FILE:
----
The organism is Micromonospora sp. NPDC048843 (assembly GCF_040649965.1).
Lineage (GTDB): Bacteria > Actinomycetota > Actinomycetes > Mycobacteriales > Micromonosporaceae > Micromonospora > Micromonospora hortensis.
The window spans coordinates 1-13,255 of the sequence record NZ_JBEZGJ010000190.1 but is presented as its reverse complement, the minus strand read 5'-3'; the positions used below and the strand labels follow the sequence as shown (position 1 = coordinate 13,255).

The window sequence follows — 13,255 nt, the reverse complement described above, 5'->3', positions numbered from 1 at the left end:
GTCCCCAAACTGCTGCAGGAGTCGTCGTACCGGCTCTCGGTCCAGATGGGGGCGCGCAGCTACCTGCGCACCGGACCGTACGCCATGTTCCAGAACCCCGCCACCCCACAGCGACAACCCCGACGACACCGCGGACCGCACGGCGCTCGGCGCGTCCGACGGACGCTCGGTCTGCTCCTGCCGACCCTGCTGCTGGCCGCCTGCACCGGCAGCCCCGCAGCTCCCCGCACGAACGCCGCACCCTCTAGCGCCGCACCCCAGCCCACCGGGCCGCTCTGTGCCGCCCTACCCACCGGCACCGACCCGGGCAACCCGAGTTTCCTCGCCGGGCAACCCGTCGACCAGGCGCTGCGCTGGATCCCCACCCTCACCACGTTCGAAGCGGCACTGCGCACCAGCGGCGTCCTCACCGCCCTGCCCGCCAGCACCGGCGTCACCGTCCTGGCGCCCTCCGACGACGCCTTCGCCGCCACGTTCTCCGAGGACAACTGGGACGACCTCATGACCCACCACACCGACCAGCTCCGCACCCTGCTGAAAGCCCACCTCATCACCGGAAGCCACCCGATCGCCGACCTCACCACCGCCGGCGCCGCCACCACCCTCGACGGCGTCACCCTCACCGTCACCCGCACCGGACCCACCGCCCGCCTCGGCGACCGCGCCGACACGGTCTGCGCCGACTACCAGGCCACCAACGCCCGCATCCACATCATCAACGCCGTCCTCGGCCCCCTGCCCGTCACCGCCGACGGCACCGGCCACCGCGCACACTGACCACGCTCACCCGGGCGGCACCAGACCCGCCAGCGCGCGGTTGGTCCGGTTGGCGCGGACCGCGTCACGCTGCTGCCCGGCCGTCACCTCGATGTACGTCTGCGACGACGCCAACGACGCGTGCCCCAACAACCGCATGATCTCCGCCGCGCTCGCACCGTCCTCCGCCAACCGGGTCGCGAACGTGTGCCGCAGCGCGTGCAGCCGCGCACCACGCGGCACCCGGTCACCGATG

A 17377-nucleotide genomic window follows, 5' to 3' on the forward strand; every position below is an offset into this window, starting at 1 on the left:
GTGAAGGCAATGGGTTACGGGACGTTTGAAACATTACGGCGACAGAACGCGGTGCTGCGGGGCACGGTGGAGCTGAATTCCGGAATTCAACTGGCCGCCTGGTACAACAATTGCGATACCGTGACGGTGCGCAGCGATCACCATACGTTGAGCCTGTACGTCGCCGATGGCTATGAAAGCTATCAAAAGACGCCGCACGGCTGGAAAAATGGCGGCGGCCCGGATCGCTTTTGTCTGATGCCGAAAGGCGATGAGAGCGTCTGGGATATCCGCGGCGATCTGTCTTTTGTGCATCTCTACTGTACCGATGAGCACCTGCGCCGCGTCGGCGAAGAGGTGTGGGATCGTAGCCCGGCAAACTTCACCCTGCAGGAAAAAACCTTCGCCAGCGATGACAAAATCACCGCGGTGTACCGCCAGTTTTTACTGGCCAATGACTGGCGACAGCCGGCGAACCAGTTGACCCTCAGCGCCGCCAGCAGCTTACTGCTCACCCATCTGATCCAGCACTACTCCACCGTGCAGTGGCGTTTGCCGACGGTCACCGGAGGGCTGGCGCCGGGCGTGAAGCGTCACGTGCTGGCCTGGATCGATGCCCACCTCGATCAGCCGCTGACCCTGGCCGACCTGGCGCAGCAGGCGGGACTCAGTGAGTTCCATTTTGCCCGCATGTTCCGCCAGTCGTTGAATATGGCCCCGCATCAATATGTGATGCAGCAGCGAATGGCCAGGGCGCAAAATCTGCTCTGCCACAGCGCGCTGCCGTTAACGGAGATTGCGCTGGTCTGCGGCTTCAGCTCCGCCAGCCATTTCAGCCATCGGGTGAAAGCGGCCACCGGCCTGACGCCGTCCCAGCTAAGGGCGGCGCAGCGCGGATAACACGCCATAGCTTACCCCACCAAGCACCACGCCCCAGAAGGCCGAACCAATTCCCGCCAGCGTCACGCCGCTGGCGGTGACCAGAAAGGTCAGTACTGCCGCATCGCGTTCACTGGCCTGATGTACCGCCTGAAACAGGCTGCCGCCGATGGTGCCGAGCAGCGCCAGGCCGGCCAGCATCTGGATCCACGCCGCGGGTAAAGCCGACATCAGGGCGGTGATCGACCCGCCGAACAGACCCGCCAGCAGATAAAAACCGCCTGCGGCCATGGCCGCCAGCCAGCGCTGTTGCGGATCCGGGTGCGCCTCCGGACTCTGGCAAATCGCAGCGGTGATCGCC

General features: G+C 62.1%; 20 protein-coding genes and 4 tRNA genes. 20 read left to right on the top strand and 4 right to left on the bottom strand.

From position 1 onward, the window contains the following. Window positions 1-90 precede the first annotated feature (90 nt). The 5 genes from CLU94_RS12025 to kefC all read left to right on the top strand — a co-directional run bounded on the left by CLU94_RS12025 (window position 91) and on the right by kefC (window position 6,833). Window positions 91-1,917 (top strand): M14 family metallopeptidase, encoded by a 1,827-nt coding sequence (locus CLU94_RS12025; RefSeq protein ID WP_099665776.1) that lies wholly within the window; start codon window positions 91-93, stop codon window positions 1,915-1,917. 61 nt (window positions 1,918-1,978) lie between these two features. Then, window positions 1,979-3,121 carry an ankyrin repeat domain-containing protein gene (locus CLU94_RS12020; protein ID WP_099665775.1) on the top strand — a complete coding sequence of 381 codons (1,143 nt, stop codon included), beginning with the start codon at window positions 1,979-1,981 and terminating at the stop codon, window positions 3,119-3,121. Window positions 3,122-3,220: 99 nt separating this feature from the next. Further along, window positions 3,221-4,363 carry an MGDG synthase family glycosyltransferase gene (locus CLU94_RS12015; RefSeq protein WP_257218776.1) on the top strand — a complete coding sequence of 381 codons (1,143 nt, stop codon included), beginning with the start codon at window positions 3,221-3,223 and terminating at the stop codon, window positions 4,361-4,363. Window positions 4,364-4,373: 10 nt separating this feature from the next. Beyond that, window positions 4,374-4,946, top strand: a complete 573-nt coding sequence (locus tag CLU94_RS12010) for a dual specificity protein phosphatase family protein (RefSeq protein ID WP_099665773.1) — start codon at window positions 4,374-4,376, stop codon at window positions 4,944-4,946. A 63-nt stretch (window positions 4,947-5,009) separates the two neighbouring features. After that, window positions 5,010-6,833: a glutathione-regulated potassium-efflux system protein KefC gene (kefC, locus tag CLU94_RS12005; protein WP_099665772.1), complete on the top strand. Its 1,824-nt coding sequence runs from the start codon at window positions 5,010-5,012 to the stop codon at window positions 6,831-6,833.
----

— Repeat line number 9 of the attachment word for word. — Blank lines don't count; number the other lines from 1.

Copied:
From position 1 onward, the window contains the following. Window positions 1-90 precede the first annotated feature (90 nt). The 5 genes from CLU94_RS12025 to kefC all read left to right on the top strand — a co-directional run bounded on the left by CLU94_RS12025 (window position 91) and on the right by kefC (window position 6,833). Window positions 91-1,917 (top strand): M14 family metallopeptidase, encoded by a 1,827-nt coding sequence (locus CLU94_RS12025; RefSeq protein ID WP_099665776.1) that lies wholly within the window; start codon window positions 91-93, stop codon window positions 1,915-1,917. 61 nt (window positions 1,918-1,978) lie between these two features. Then, window positions 1,979-3,121 carry an ankyrin repeat domain-containing protein gene (locus CLU94_RS12020; protein ID WP_099665775.1) on the top strand — a complete coding sequence of 381 codons (1,143 nt, stop codon included), beginning with the start codon at window positions 1,979-1,981 and terminating at the stop codon, window positions 3,119-3,121. Window positions 3,122-3,220: 99 nt separating this feature from the next. Further along, window positions 3,221-4,363 carry an MGDG synthase family glycosyltransferase gene (locus CLU94_RS12015; RefSeq protein WP_257218776.1) on the top strand — a complete coding sequence of 381 codons (1,143 nt, stop codon included), beginning with the start codon at window positions 3,221-3,223 and terminating at the stop codon, window positions 4,361-4,363. Window positions 4,364-4,373: 10 nt separating this feature from the next. Beyond that, window positions 4,374-4,946, top strand: a complete 573-nt coding sequence (locus tag CLU94_RS12010) for a dual specificity protein phosphatase family protein (RefSeq protein ID WP_099665773.1) — start codon at window positions 4,374-4,376, stop codon at window positions 4,944-4,946. A 63-nt stretch (window positions 4,947-5,009) separates the two neighbouring features. After that, window positions 5,010-6,833: a glutathione-regulated potassium-efflux system protein KefC gene (kefC, locus tag CLU94_RS12005; protein WP_099665772.1), complete on the top strand. Its 1,824-nt coding sequence runs from the start codon at window positions 5,010-5,012 to the stop codon at window positions 6,831-6,833.